Capitol hosts Big Bad Voodoo Daddy

CLEARWATER – Big Bad Voodoo Daddy performs at the historic Capitol Theatre downtown Clearwater on Friday, April 15 at 8 p.m.

Since their arrival on the music scene in 1993 in a legendary residency at Los Angeles’ Brown Derby nightclub, Big Bad Voodoo Daddy’s irresistible live show and aggressive, musically perceptive approach has proven them over time to be the singular standout among the numerous

bands that launched the Nineties swing revival. The seven-man group forged a massively successful fusion of classic American sounds from jazz, swing, Dixieland and big-band music, building their own songbook of original dance tunes, and, sixteen years later, BBVD is a veteran force that to this day adds new fans by the roomful every time they play.

Their eighth studio album, How Big Can You Get?, A Tribute to Cab Calloway captures the essence of an American icon in a rowdy celebration of musicianship, mischief, genius, street smarts and fun. Longtime fans of “America’s favorite little big band” will immediately recognize the album as a milestone in Big Bad Voodoo Daddy’s multi platinum-selling sixteen-year career. “Making the album was one of our biggest musical moments,” says lead vocalist, guitarist and songwriter Scotty Morris, who co-founded Big Bad Voodoo Daddy (BBVD) with drummer Kurt Sodergren in southern California. Recorded in Los Angeles’ legendary Capitol Studios, located at the famous record-shaped building at Hollywood and Vine, How Big Can You Get came out of the rooms where innumerable classics had been recorded by Frank Sinatra, Dean Martin, Nelson Riddle, Billy May, and many others.

Using Capitol’s vintage microphones and studio equipment, “we achieved a real marriage of his music and our arrangements and the group’s voice,” says Morris.

BBVD’s originals rocketed the group into its first phase of stardom, when You & Me and the Bottle Makes Three (Tonight) and Go Daddy-O were featured in the 1996 indie film landmark Swingers. Big Bad Voodoo Daddy, named famously after an autograph by blues legend Albert Collins, sold more than two million copies of the albums Americana Deluxe and This Beautiful Life, and received national critical acclaim while the band’s music has appeared in over sixty movies and television shows.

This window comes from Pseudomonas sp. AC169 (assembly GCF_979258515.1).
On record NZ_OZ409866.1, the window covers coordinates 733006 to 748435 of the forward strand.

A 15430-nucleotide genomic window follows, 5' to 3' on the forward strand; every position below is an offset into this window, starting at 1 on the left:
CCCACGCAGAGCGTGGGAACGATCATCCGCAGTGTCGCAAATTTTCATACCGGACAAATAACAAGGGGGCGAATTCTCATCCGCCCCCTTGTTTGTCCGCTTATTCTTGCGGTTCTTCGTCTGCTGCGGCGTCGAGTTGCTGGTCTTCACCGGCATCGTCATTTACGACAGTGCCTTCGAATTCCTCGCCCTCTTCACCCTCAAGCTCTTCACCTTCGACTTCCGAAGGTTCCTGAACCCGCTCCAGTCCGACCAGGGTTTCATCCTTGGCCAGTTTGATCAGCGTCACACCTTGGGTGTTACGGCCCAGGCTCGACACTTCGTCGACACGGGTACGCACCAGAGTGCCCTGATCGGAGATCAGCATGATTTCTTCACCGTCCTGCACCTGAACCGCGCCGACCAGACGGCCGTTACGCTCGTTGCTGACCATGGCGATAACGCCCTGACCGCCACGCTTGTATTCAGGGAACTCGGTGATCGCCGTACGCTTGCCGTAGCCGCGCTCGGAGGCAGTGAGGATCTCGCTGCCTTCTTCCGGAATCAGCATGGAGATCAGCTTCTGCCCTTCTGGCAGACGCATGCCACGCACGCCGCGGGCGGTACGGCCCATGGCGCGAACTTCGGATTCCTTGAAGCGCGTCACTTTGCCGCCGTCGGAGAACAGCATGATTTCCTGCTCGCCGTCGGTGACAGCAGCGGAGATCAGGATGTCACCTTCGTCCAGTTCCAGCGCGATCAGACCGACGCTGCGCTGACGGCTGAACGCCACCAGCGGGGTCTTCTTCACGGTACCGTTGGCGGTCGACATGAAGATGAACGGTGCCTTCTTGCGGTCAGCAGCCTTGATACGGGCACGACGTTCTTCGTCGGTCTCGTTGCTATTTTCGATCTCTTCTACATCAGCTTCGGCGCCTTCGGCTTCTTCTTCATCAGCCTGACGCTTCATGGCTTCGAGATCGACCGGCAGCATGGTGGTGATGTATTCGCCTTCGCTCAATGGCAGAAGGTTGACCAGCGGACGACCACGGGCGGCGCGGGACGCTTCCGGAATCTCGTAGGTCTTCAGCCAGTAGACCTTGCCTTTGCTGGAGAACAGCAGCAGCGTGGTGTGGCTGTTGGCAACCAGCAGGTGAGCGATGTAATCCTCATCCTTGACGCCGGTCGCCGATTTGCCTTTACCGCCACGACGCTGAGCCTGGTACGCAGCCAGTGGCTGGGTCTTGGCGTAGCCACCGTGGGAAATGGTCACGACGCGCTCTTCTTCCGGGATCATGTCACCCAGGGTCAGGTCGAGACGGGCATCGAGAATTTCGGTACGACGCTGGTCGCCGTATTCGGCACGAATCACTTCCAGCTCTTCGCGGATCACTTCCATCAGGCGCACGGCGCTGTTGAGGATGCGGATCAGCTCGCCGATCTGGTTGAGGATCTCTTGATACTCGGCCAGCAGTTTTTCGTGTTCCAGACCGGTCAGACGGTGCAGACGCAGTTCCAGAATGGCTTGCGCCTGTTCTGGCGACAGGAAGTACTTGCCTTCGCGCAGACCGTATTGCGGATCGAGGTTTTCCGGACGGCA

The band’s career milestones have included appearances in the Super Bowl half-time show, writing theme music for ESPN and network television, and performing for three American presidents. They have appeared numerous times on The Tonight Show with Jay Leno, Late Night with Conan O’Brian and Live with Regis & Kelly, and wrote, performed and recorded the current theme song for the Carson Daly show after appearing multiple times as the show’s house band.

And now, Big Bad Voodoo Daddy’s songs have passed into the classic American songbook, playing alongside pop standard songs in film and television, and even on reality competitions like Dancing With the Stars.

“We just turned 16 this month. I couldn’t be more proud that this is the album we’ve made at this moment,” says Morris. “I did think it would last this long,” reflects trumpeter Marhevka, who joined BBVD more than fourteen years ago, when the band was 1 years old and still a trio. “I had played in many groups, and stopped doing everything else – I put 100% in, and never looked back. People ask: ‘Are you gonna be here in five years?’, and I say: Yeah! Every guy in the band has that feeling about it. The greatest moment is being here right now, doing this. The goals are always the same: getting better at what we do individually, and moving forward in the same direction. We’re still playing, and have something to say.”

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